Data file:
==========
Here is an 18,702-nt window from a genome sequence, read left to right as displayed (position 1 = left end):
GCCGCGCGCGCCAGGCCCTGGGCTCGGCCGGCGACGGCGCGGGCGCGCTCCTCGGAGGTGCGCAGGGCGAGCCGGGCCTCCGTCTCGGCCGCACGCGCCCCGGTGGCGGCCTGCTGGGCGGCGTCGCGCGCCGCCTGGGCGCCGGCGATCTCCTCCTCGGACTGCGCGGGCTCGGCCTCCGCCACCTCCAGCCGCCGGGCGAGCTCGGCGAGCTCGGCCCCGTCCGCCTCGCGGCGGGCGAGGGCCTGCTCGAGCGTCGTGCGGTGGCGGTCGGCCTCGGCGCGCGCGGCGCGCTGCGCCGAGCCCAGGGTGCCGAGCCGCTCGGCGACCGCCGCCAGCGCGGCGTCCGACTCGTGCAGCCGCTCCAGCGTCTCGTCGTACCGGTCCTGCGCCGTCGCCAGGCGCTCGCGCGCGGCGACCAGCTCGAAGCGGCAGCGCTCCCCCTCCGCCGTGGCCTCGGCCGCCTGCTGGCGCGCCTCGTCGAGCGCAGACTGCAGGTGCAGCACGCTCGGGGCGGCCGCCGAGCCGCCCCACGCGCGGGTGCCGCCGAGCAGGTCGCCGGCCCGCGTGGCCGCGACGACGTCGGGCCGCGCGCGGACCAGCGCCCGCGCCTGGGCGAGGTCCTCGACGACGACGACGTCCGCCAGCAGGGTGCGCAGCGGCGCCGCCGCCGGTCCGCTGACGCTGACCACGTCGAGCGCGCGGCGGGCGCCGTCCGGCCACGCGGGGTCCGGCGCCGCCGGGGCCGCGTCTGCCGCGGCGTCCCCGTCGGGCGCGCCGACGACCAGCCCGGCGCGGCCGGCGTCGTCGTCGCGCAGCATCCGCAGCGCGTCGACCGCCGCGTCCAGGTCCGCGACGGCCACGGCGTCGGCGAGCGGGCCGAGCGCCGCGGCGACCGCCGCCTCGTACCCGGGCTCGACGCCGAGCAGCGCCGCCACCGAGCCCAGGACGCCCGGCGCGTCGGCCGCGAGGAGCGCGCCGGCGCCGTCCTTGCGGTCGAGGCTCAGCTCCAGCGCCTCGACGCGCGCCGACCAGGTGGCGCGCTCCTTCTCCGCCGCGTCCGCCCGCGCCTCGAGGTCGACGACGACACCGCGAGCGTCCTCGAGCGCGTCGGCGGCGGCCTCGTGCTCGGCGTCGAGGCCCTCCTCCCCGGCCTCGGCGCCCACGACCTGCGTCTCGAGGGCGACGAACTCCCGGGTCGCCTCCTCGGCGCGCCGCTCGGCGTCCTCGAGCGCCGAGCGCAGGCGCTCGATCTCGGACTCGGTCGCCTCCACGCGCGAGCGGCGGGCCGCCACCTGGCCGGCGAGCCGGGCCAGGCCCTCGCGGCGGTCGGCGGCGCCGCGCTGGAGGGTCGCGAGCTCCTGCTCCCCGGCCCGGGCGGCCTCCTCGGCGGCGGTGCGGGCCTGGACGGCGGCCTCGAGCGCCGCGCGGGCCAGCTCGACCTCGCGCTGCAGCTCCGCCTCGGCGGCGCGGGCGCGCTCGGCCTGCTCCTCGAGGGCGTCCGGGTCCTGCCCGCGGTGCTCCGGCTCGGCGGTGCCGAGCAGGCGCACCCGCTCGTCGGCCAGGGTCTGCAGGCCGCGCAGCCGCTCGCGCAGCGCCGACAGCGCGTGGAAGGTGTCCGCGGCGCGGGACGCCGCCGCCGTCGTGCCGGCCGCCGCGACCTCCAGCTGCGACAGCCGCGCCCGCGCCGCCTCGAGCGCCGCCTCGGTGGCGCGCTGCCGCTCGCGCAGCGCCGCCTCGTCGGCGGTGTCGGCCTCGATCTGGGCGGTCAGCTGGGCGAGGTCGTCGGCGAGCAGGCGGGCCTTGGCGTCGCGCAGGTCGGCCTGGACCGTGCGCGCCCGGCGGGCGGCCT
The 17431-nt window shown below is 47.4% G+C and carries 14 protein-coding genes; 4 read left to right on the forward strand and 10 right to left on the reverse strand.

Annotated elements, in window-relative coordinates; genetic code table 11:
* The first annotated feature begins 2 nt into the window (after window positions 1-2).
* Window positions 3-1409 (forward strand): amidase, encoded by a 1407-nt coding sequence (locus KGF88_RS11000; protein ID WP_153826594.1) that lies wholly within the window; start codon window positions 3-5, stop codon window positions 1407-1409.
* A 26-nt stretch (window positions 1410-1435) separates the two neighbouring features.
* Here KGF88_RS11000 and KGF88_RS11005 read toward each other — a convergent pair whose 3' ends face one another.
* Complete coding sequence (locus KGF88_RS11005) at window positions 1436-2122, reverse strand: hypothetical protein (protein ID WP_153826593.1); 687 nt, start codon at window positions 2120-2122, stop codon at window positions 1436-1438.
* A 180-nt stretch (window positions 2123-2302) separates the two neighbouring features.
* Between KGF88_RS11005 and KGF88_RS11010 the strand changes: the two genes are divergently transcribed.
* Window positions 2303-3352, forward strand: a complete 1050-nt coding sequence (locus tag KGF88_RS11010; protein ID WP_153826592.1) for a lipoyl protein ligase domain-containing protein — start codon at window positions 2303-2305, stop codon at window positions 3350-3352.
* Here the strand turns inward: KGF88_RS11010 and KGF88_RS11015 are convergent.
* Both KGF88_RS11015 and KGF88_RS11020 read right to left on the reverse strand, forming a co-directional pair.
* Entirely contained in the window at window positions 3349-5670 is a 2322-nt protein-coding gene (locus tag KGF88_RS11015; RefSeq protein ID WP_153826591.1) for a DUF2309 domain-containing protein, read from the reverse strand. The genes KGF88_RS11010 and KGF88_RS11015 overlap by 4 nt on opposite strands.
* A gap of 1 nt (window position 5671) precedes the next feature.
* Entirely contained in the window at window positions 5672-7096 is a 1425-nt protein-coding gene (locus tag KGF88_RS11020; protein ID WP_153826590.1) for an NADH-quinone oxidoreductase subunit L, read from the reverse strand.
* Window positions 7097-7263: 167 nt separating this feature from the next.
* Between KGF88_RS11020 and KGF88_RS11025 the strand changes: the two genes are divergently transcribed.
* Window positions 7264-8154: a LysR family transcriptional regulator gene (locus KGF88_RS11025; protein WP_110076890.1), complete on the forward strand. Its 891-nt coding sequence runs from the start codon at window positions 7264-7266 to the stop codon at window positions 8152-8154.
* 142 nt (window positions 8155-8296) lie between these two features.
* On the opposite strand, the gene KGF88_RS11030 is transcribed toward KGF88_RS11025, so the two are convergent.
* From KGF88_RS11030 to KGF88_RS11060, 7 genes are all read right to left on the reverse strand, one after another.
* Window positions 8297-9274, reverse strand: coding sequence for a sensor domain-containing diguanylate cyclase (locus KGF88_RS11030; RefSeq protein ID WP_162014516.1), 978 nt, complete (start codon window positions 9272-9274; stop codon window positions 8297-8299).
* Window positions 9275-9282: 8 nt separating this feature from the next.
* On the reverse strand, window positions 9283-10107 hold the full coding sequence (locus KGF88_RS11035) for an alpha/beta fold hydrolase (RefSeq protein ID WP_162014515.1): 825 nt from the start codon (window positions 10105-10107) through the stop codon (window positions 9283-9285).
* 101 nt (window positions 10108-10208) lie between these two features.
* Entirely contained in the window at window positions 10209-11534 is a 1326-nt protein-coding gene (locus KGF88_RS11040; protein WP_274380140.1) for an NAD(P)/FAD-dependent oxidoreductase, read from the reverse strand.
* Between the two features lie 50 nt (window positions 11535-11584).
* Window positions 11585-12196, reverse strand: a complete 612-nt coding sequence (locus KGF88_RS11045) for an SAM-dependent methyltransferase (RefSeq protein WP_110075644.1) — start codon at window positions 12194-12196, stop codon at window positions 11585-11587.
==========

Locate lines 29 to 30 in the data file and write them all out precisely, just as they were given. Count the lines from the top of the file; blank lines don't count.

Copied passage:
* Between the two features lie 50 nt (window positions 11535-11584).
* Window positions 11585-12196, reverse strand: a complete 612-nt coding sequence (locus KGF88_RS11045) for an SAM-dependent methyltransferase (RefSeq protein WP_110075644.1) — start codon at window positions 12194-12196, stop codon at window positions 11585-11587.